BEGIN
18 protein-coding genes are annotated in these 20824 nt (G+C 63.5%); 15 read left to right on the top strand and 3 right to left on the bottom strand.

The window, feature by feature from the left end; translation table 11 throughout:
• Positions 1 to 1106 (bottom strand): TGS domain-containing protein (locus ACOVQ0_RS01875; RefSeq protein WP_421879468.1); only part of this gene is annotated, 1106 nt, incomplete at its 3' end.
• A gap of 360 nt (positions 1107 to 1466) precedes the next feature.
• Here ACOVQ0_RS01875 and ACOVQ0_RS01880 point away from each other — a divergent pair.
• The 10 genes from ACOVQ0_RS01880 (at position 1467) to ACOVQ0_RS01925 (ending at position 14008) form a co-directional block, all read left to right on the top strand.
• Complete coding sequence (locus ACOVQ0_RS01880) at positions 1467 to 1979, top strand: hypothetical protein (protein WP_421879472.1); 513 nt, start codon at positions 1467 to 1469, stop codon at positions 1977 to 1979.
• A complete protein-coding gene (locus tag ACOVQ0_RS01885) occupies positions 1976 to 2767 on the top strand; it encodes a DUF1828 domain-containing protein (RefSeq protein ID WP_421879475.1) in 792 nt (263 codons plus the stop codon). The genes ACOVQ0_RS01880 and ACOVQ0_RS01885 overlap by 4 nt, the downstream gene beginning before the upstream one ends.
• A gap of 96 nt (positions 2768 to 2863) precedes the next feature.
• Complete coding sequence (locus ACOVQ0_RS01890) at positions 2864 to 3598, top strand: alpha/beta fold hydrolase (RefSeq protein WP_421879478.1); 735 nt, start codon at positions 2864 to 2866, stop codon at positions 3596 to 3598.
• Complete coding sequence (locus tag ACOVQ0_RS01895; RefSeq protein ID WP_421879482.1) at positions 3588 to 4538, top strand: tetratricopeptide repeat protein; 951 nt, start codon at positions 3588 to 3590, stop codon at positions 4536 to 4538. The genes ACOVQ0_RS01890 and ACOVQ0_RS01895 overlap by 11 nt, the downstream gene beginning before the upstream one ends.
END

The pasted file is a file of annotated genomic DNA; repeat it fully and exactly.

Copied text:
18 protein-coding genes are annotated in these 20824 nt (G+C 63.5%); 15 read left to right on the top strand and 3 right to left on the bottom strand.

The window, feature by feature from the left end; translation table 11 throughout:
• Positions 1 to 1106 (bottom strand): TGS domain-containing protein (locus ACOVQ0_RS01875; RefSeq protein WP_421879468.1); only part of this gene is annotated, 1106 nt, incomplete at its 3' end.
• A gap of 360 nt (positions 1107 to 1466) precedes the next feature.
• Here ACOVQ0_RS01875 and ACOVQ0_RS01880 point away from each other — a divergent pair.
• The 10 genes from ACOVQ0_RS01880 (at position 1467) to ACOVQ0_RS01925 (ending at position 14008) form a co-directional block, all read left to right on the top strand.
• Complete coding sequence (locus ACOVQ0_RS01880) at positions 1467 to 1979, top strand: hypothetical protein (protein WP_421879472.1); 513 nt, start codon at positions 1467 to 1469, stop codon at positions 1977 to 1979.
• A complete protein-coding gene (locus tag ACOVQ0_RS01885) occupies positions 1976 to 2767 on the top strand; it encodes a DUF1828 domain-containing protein (RefSeq protein ID WP_421879475.1) in 792 nt (263 codons plus the stop codon). The genes ACOVQ0_RS01880 and ACOVQ0_RS01885 overlap by 4 nt, the downstream gene beginning before the upstream one ends.
• A gap of 96 nt (positions 2768 to 2863) precedes the next feature.
• Complete coding sequence (locus ACOVQ0_RS01890) at positions 2864 to 3598, top strand: alpha/beta fold hydrolase (RefSeq protein WP_421879478.1); 735 nt, start codon at positions 2864 to 2866, stop codon at positions 3596 to 3598.
• Complete coding sequence (locus tag ACOVQ0_RS01895; RefSeq protein ID WP_421879482.1) at positions 3588 to 4538, top strand: tetratricopeptide repeat protein; 951 nt, start codon at positions 3588 to 3590, stop codon at positions 4536 to 4538. The genes ACOVQ0_RS01890 and ACOVQ0_RS01895 overlap by 11 nt, the downstream gene beginning before the upstream one ends.